All this is leading more doctors to argue that far more people should be taking medications to reduce the risk of heart attacks. Drugs called statins, which include Pfizer's Lipitor and Merck & Co.'s Zocor, have proved successful in lowering cholesterol in the body, helping to drive a $20 billion world-wide market.

"This is the most important public-health question to come out of the field in a decade," says Paul Ridker, director of the Center for Cardiovascular Disease Prevention at Brigham and Women's Hospital in Boston. "Many of us are starting to ask: Should more people be on these drugs?"

William Witzel says he wants to know the answer. A 59-year-old businessman living outside Aurora, Ill., Mr. Witzel never suspected he might have a heart problem. He's fit, eats right, exercises daily, and doesn't smoke; his cholesterol level is low. But in 2001, he was rushed to the emergency room with chest pains. Doctors could find nothing wrong and released him, but a subsequent visit to a cardiologist revealed that he had a blocked coronary artery. He has had two more episodes of chest pains since then and now has three cardiac stents.

Although Mr. Witzel's cholesterol level is good, he has a high level of C-reactive protein, a marker for inflammation, in his blood. His cardiologist is treating him with drugs, but Mr. Witzel and his wife say it came as a surprise to them that he faced such a risk for a heart attack. "My doctor assumed I was safe because of my great cholesterol levels," says Mr. Witzel.

Mr. Witzel's experience is increasingly common, cardiologists say. But the idea of prescribing more statins bothers some doctors, who worry that patients may think taking drugs protects them from having to change their lifestyle. "You can eat your way through a statin," says Dr. Pasternak, who is also a cardiologist at Massachusetts General Hospital in Boston. Patients have some alternatives, including having a diet low in saturated fats and cholesterol and increasing their physical activity, though for many people, lifestyle changes alone won't lower heart-attack risks enough to make medication unnecessary.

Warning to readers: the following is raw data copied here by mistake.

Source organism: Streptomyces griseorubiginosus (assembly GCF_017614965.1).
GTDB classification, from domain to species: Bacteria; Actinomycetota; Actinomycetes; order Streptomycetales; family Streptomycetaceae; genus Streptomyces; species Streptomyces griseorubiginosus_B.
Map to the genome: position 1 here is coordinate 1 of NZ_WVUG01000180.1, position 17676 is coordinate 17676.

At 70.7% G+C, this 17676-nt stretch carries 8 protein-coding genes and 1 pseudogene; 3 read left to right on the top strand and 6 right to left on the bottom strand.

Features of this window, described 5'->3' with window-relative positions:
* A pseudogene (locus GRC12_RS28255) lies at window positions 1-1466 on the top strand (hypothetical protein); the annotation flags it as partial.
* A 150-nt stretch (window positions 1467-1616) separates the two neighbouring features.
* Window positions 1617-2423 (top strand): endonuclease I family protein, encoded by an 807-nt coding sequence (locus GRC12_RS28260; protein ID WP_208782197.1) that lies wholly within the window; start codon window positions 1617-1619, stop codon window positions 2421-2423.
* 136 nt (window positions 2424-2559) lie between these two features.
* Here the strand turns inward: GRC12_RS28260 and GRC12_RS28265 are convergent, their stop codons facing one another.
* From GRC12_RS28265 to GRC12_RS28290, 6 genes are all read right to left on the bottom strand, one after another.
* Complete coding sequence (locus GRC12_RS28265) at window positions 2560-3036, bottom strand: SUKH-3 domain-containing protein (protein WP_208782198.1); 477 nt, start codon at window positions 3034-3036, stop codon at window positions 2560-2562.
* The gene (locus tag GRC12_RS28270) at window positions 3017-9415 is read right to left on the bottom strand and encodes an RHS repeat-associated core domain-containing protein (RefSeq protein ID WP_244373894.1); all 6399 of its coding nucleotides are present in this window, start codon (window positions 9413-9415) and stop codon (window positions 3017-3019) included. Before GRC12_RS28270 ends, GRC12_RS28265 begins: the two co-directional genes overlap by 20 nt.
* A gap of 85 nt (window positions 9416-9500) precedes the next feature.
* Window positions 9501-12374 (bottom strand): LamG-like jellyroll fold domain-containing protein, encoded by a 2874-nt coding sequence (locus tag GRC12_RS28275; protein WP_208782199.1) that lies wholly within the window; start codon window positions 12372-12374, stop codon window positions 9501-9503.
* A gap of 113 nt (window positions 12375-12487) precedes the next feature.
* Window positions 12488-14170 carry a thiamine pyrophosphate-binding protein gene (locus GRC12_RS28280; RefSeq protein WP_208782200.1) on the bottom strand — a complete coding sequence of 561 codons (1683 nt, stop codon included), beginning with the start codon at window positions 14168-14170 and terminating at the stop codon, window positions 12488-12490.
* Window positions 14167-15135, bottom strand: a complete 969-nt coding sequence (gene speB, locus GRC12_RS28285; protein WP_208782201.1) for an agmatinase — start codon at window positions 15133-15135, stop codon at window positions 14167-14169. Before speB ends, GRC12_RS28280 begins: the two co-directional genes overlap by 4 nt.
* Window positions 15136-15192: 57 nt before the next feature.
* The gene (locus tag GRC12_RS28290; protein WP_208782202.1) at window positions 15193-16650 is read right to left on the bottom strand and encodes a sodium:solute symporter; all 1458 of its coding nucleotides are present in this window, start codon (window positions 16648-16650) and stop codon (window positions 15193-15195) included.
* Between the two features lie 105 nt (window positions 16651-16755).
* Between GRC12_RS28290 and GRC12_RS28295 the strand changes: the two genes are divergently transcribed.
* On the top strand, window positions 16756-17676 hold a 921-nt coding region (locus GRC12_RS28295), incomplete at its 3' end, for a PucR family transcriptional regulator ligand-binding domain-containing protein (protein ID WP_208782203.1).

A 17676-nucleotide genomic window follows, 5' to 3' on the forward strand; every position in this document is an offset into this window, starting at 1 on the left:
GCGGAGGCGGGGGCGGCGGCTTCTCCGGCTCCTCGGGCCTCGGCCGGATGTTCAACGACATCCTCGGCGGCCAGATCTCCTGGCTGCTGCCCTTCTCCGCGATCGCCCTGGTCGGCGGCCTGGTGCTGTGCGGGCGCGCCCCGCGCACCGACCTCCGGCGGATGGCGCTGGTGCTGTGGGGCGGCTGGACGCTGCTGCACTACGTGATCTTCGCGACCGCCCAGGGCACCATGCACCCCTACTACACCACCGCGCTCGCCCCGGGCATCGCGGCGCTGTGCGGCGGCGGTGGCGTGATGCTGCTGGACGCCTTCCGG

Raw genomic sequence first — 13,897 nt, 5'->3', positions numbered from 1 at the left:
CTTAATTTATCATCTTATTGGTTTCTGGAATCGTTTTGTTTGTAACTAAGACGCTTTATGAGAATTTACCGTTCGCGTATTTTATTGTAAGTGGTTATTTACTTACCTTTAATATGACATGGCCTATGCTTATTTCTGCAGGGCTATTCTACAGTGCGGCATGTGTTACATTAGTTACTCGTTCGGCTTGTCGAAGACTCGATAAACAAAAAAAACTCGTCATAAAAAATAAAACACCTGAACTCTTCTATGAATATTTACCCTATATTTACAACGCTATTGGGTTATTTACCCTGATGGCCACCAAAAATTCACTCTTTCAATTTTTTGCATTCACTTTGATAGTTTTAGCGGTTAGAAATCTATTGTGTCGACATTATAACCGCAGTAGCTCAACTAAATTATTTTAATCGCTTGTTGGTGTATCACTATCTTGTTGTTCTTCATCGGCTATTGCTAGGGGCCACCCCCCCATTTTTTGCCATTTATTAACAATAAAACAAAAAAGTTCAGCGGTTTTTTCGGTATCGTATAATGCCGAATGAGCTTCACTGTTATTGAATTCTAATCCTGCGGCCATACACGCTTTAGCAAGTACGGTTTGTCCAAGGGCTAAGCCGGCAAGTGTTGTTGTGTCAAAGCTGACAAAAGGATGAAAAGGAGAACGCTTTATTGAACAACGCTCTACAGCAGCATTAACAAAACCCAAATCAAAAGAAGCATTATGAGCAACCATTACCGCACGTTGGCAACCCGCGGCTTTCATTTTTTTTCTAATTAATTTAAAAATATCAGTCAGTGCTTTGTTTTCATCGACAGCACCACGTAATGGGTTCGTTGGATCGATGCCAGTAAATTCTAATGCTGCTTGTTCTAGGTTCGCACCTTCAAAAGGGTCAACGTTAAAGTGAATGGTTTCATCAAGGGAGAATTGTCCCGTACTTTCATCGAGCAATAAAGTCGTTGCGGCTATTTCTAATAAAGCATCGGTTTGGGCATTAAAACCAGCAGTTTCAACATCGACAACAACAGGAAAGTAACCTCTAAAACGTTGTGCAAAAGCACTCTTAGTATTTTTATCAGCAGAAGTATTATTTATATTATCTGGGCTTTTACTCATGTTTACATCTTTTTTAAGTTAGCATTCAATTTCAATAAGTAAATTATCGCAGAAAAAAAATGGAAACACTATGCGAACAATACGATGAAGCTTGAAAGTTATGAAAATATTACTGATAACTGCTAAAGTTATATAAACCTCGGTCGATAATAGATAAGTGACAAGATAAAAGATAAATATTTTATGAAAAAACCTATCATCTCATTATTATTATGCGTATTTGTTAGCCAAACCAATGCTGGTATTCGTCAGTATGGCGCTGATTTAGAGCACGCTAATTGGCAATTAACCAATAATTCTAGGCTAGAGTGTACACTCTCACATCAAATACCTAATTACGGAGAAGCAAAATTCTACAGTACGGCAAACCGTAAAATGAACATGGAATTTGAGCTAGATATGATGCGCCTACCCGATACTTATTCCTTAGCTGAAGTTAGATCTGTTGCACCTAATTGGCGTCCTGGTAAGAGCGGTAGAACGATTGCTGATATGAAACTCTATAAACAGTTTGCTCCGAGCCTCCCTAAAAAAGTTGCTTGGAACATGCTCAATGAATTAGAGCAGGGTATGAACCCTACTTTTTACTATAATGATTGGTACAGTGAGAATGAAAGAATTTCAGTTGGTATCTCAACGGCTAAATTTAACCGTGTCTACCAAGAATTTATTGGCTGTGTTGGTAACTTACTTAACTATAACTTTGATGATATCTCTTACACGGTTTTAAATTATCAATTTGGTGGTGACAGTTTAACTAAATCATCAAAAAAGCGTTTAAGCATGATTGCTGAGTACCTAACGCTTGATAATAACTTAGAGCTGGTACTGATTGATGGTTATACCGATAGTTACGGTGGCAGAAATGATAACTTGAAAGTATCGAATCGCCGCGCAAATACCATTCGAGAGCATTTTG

Others caution that putting more patients on the drugs will come with a cost. "Monitoring people on drugs is expensive," says Peter Libby, chief of the cardiovascular division at Brigham and Women's Hospital in Boston. "And although many of these drugs are very safe, the more people who are exposed to them, the more potential adverse side effects there will be, even if they are rare." The most common side effects of statins are fatigue, upset stomach and cramps.

There are now some relatively inexpensive tests that can help doctors flag more people who may have heart-disease risks. A C-reactive protein test costs around $20. Some people are also paying out-of-pocket for a $400-$500 plaque imaging test that, using a computerized X-ray, measures the amount of calcified plaque in the arteries.

Also, the growing research in the field offers some tantalizing suggestions on additional things people can do to help protect themselves against heart attacks. None of them have yet been endorsed by national groups, and cardiologists caution that there is a need for more trial data, but the results have provided further impetus to get doctors moving beyond cholesterol. A study of over 140,000 elderly patients released this year indicated that getting a vaccination against influenza lowered the risk of hospitalization for heart disease.

A study published in June indicated that in mice the pneumococcal vaccination against pneumonia decreased the extent of heart disease. And some companies are working to develop vaccines that would help protect against heart disease. Avant Immunotherapeutics Inc. is testing a vaccine in humans that would get the body to produce more of the protective HDL cholesterol; results from a trial will be published this fall. Researchers at Cedars-Sinai Medical Center in Los Angeles and in Sweden are testing a vaccine in animals that they hope will immunize the body against LDL cholesterol buildup.

Dr. Pasternak, the Heart Association spokesman, says that since many of these remedies are still being studied, the best suggestion is "to start with things that don't come in the form of a pill."

Mrs. O'Malley is doing both. After recovering from surgery, she joined a trial at the University of Washington School of Medicine that put her on simvastatin, to reduce her LDL level, and niacin, to boost her HDL level. The medicines worked and she hasn't had any more cardiac issues. But she has increased the amount of exercise she does, doing a vigorous cardiovascular workout for 2½ hours three times a week. She says she is glad she did. Two of her brothers have subsequently died of heart attacks.

Write to Amy Dockser Marcus at